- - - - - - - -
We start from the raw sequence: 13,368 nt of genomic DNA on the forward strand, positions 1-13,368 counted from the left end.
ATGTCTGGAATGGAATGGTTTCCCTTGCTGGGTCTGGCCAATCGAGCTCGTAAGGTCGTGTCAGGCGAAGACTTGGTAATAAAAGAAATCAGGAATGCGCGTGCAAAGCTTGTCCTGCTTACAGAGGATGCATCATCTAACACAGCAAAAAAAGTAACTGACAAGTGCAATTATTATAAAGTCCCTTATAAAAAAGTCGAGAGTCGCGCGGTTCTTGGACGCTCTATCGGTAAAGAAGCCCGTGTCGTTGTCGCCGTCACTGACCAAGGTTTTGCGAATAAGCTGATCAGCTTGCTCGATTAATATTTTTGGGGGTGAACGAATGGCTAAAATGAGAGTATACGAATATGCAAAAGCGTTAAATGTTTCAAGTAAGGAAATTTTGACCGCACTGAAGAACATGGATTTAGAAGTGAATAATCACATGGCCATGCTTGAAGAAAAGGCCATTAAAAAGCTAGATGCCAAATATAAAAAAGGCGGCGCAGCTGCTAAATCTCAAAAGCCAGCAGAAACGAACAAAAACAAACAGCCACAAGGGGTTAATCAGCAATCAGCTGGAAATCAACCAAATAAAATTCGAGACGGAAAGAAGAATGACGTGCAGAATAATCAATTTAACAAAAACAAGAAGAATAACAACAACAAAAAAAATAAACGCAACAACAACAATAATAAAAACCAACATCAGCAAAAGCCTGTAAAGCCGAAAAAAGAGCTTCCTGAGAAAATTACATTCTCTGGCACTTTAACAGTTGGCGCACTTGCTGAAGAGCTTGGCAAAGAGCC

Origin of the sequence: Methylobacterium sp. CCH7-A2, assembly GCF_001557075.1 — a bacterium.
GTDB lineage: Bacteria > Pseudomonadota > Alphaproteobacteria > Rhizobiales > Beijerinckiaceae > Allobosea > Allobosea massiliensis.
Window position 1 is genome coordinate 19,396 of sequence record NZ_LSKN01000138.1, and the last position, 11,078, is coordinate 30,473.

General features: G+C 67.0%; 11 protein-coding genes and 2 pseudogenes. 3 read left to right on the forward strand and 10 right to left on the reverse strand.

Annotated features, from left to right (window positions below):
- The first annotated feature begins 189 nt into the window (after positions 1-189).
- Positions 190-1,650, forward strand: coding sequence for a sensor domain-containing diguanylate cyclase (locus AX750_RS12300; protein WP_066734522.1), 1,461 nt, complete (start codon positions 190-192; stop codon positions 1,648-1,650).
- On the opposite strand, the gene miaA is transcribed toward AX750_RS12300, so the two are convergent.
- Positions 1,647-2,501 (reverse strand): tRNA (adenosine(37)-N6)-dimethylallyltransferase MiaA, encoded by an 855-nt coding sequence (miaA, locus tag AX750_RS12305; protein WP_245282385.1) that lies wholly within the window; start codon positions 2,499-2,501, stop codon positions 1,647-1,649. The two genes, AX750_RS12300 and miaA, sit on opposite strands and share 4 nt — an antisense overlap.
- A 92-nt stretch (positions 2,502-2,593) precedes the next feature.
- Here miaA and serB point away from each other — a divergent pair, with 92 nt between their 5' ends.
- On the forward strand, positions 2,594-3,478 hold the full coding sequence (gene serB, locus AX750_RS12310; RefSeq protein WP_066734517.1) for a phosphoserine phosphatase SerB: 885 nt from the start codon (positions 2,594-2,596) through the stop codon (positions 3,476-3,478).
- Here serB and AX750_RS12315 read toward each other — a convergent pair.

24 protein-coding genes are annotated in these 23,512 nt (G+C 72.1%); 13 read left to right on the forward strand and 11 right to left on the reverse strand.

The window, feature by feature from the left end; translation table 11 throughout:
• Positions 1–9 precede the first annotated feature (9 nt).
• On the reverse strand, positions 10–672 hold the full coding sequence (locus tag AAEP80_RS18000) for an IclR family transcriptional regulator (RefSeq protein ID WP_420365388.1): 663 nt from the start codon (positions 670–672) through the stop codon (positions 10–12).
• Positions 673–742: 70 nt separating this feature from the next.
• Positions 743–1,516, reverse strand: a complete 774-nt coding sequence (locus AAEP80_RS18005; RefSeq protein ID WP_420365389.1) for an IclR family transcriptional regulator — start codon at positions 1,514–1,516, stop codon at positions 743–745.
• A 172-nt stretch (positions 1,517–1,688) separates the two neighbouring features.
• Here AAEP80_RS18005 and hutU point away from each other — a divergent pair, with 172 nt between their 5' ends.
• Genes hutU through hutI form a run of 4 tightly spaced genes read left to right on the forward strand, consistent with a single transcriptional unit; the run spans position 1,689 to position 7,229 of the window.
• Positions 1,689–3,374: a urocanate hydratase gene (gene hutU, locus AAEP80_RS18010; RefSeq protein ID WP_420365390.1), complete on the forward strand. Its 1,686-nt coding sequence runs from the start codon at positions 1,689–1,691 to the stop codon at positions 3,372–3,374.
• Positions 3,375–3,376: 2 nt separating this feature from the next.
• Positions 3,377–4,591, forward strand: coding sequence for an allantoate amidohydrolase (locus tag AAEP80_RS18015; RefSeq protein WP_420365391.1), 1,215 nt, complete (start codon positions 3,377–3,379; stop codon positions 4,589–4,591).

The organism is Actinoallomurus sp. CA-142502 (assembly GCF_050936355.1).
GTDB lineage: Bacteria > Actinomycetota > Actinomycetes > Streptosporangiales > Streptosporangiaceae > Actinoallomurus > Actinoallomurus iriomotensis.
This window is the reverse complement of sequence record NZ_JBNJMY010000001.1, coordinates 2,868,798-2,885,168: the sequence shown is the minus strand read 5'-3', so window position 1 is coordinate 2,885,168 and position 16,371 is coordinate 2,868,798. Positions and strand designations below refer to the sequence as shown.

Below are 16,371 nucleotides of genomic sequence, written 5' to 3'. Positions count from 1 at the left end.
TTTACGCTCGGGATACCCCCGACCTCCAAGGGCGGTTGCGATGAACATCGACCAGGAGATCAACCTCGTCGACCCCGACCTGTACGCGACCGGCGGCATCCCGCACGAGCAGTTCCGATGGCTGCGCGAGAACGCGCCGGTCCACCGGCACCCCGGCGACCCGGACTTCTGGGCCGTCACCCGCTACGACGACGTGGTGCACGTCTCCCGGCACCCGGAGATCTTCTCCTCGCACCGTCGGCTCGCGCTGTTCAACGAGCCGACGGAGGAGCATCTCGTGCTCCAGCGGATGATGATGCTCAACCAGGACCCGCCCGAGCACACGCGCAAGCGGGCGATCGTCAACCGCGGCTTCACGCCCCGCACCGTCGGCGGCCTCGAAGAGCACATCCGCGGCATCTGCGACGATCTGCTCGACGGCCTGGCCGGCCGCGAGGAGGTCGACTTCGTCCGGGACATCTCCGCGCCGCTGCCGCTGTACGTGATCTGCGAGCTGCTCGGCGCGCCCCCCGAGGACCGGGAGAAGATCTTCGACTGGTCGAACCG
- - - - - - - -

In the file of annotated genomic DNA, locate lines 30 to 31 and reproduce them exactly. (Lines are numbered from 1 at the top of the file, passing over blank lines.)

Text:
This window is the reverse complement of sequence record NZ_JBNJMY010000001.1, coordinates 2,868,798-2,885,168: the sequence shown is the minus strand read 5'-3', so window position 1 is coordinate 2,885,168 and position 16,371 is coordinate 2,868,798. Positions and strand designations below refer to the sequence as shown.

Below are 16,371 nucleotides of genomic sequence, written 5' to 3'. Positions count from 1 at the left end.